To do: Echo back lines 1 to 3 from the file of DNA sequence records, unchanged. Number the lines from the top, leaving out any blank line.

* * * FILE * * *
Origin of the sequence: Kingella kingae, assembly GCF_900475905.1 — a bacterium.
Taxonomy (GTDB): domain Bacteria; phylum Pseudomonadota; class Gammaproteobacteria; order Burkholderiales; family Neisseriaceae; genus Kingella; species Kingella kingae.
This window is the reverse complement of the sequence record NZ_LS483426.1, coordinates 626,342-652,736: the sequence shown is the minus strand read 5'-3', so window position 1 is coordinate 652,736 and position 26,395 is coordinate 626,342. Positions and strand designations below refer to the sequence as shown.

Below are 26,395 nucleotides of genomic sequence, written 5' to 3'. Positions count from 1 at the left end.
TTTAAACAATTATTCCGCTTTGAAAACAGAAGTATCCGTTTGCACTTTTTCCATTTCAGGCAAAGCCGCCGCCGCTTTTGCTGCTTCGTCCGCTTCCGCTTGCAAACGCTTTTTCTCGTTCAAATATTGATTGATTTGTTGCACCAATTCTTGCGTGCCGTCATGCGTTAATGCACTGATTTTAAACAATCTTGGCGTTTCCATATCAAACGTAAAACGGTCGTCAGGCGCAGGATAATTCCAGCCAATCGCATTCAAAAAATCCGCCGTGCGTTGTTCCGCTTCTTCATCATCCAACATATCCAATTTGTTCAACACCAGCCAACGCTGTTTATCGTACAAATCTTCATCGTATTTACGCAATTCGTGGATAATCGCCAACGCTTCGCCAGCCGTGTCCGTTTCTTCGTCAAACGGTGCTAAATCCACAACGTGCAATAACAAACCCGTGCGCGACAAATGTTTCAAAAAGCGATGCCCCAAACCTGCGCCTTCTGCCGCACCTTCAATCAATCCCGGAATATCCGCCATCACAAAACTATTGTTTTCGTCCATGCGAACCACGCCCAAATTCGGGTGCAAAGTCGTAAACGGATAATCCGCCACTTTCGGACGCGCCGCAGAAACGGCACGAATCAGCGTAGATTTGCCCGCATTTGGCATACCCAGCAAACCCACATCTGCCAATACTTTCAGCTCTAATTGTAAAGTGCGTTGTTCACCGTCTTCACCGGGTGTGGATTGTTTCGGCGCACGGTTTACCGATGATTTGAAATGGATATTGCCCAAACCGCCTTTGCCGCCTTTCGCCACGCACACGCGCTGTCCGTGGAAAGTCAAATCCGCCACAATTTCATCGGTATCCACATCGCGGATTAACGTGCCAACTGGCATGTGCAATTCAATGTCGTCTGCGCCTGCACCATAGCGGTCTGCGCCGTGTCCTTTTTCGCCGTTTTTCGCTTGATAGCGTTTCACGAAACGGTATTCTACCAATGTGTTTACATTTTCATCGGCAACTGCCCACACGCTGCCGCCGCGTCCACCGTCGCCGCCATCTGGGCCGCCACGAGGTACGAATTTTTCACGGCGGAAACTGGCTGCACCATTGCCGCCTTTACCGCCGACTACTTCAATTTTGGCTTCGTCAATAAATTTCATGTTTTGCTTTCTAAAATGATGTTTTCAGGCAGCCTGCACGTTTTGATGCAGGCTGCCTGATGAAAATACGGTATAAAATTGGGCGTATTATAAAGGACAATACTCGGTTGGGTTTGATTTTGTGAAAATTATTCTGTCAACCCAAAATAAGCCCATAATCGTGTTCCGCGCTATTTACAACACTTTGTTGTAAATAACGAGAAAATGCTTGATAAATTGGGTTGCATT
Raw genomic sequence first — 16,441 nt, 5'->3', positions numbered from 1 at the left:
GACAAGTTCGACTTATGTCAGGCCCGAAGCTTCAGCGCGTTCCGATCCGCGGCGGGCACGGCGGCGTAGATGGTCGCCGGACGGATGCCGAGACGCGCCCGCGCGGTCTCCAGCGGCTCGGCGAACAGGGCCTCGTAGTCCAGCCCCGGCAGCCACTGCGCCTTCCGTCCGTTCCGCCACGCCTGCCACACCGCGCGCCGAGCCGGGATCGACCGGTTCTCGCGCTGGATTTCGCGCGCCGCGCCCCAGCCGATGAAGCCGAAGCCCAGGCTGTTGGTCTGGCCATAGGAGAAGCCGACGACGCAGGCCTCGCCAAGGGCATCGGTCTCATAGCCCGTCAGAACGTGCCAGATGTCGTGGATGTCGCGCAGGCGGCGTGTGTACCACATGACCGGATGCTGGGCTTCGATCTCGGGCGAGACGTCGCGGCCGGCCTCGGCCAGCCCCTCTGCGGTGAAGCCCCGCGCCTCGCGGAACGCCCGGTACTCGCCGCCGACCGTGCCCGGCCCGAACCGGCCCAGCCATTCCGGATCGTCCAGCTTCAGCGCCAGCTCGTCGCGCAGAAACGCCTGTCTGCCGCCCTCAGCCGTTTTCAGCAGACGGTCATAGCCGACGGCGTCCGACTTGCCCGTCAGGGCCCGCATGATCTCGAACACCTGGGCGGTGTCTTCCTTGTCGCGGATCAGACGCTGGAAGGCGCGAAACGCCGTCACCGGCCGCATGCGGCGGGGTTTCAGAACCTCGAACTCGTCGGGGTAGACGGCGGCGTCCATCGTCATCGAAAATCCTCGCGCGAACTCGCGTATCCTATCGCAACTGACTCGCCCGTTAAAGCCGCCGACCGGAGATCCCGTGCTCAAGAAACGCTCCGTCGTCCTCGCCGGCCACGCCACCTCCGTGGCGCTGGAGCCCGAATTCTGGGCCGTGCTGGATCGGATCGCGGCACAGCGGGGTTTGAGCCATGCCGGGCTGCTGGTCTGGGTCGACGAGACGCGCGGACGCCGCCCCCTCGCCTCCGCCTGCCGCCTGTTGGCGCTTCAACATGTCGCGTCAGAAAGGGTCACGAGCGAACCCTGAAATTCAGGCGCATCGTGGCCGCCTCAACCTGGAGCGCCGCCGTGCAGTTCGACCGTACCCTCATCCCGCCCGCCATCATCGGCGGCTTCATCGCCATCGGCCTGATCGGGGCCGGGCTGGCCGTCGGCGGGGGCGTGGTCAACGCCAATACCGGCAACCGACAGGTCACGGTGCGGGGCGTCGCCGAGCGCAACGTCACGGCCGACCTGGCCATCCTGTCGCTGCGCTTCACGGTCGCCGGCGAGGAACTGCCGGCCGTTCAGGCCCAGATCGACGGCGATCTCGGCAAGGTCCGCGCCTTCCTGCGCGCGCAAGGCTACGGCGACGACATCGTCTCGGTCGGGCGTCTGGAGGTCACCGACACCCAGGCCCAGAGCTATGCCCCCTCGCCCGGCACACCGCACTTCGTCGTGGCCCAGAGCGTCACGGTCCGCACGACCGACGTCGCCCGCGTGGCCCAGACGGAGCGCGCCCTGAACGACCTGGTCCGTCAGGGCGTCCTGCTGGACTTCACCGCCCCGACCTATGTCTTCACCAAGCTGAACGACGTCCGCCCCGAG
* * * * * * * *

Origin of the sequence: Kingella kingae, assembly GCF_900475905.1 — a bacterium.
Taxonomy (GTDB): domain Bacteria; phylum Pseudomonadota; class Gammaproteobacteria; order Burkholderiales; family Neisseriaceae; genus Kingella; species Kingella kingae.
This window is the reverse complement of the sequence record NZ_LS483426.1, coordinates 626,342-652,736: the sequence shown is the minus strand read 5'-3', so window position 1 is coordinate 652,736 and position 26,395 is coordinate 626,342. Positions and strand designations below refer to the sequence as shown.